I changed the spark plug, fuel line (which was getting soft) the gas filter, and made sure the carb bolts and all other visible bolts were tight. I also changed the oil, although I know that has nothing to do with the problem. I also tightened the spark plug wire end that snaps onto the plug. Then I started it and left it run at idle and in neutral. It ran for several minutes just fine, suddenly it started to die but came back in seconds. A minute later is did the same, and this continued at random. There is no pattern to it. One time it almost totally died.
Now, while watching it, I shorted out the screw where the wires join. One wire comes from beneath the engine cover / flywheel. The other wire goes to the key switch. When I shorted it to ground, it threw a spark and the engine started to die (exactly the same as the problem).
Now for the question. That wire that goes under the flywheel, I assume goes to the magneto. While this mower has a battery, I know the push mowers do not have a battery and have a similar setup. That leads me to question where is that power coming from. I know a magneto is a generator of sorts and produces the spark for the spark plug. But where the heck does that wire go? Like I said, when I short it to ground, it throws a noticable spark. Is that spark the same spark that is going to the spark plug? OK, now how do I test the power at that point to determine if the voltage drops or shuts off when the engine starts to die? Originally I was going to put a 12V tester (with built in bulb) across that connection screw to ground. But after thinking about it, I decided that the bulb would likely fry in a split second because the voltage is too high. Next, I considered my multimeter. but was afraid my meter would get fried since it does not have the capability to test anything over 1000V. So, I put a neon test light from that terminal to ground. The neon bulb did not light, so that tells me the voltage is not as high as I thought (the neon tester is designed for household outlet and wiring testing at 120 - 240 VAC.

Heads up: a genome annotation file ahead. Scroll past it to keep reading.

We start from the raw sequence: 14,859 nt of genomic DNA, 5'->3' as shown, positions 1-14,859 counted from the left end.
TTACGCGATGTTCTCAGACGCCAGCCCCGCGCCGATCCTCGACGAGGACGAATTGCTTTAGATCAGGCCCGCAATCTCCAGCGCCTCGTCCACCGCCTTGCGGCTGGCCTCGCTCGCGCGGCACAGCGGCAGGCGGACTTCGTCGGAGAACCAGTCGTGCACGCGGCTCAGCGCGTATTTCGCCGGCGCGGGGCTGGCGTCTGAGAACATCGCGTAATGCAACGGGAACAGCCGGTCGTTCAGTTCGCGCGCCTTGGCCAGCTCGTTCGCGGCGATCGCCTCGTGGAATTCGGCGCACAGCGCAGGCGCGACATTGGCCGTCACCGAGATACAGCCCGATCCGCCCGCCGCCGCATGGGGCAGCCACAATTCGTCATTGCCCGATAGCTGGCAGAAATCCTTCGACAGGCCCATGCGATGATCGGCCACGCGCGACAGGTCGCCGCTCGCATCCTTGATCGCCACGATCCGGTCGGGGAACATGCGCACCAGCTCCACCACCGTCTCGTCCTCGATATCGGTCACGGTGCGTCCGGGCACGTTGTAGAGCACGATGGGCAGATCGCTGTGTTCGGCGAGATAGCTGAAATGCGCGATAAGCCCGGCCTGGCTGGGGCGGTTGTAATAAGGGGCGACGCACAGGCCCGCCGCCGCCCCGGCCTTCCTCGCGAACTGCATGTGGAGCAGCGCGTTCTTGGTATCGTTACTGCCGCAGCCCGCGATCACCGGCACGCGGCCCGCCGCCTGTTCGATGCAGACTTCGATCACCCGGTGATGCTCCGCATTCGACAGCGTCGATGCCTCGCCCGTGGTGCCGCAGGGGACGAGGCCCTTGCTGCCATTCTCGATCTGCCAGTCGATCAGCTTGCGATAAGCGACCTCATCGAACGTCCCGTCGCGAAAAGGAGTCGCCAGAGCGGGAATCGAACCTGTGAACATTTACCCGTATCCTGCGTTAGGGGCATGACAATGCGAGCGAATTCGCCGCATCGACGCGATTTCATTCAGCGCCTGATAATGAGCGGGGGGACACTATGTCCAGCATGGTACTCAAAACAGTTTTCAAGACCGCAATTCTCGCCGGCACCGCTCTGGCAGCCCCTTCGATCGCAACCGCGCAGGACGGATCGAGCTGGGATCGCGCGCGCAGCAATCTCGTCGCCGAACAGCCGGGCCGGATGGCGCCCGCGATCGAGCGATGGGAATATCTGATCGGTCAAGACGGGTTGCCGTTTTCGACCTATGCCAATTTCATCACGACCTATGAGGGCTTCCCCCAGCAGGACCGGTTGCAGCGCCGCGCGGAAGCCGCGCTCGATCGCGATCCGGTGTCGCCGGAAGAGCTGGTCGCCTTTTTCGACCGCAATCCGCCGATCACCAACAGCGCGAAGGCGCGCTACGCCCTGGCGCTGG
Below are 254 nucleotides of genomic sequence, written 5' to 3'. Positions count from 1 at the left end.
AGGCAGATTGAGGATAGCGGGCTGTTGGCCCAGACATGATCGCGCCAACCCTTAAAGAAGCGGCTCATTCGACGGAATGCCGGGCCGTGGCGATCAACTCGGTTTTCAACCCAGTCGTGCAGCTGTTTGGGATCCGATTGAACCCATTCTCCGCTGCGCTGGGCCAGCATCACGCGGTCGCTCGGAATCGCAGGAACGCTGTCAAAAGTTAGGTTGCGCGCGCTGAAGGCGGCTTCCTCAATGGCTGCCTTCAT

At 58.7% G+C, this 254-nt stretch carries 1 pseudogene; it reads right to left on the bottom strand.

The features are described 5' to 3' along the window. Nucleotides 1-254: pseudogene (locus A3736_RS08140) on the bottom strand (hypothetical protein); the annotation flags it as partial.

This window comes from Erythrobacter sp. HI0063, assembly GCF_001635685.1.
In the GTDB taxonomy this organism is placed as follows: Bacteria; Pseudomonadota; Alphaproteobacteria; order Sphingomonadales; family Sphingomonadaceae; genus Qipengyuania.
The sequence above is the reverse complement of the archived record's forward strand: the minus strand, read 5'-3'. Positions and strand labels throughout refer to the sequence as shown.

That leaves me wondering what the heck to use to test that wire. Does anyone know the voltage at that point?
One other thing I should mention. If I move that wire which goes under the flywheel, the problem seems to vanish for a much longer time. Therefore, I am thinking there is a bad spot in that wire, but without ripping half the engine apart, I can not see that whole wire since it vanishes under the flywheel.
I'd much prefer to connect a tester before I start to rip the engine apart.
Can anyone help?